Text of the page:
Roy Warman’s wife, Phyllis, died in January 2015. Buoyed by well-wishers in the first few weeks of bereavement, the visits and telephone calls gradually dwindled, and he felt increasingly alone. Many of his friends have passed away, he does not have any family nearby and the couple never had children. He explains: “The longer it goes without speaking to someone, the harder it gets.” He describes loneliness as “one of the hardest things that you will encounter in life”, likening feeling low to “living in a void”.
Today he is part of the charity Age UK’s telephone befriending service that matches older people with like-minded volunteers for friendship or phone calls. Roy has weekly phone calls with a volunteer he describes as “like the daughter I never had” and he also has regular visits from another volunteer as part of Age UK’s face-to-face befriending scheme.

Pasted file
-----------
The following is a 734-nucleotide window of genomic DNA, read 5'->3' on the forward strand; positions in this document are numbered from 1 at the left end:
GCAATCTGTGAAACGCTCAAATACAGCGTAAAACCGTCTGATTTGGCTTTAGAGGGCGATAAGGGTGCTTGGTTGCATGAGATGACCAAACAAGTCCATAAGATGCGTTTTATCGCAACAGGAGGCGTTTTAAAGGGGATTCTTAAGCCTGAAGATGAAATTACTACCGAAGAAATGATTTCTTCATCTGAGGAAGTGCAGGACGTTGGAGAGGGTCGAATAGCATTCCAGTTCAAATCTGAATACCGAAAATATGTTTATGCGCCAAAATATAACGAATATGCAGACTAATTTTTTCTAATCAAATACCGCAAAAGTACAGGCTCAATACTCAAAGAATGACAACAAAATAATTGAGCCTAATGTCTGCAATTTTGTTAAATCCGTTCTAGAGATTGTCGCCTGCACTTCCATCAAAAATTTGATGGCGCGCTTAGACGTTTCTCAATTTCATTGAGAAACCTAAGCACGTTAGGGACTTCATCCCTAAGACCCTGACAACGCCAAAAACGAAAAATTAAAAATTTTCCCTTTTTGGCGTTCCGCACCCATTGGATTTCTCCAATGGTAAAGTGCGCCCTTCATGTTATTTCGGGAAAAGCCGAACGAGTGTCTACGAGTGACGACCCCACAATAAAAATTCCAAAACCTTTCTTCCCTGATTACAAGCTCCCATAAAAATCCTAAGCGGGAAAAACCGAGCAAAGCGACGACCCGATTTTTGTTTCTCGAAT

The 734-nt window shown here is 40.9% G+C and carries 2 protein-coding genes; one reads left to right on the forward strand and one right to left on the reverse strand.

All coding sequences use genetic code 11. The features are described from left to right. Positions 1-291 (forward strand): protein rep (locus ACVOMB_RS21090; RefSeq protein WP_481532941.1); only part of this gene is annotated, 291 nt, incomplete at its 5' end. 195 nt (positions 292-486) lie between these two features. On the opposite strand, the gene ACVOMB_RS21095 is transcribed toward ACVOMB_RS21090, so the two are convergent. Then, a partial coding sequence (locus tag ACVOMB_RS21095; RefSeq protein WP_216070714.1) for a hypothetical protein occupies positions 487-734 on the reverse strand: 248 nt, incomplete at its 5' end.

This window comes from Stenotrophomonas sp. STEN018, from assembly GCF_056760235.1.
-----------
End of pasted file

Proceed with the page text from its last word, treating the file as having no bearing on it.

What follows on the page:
The kind of weekly phone call or visit that Roy gets are among the solutions to help ease the loneliness epidemic affecting 1.2 million older people in England; I’ve written about this for the Guardian today.
Age UK says that 1.2 million older people are chronically lonely and that this has an adverse impact on mental health, and the challenge will increase as our population ages. In the next 20 years, England’s over-85 population is set to rise from nearly 1.3 million people to just under 2.8 million.
Read the full story here.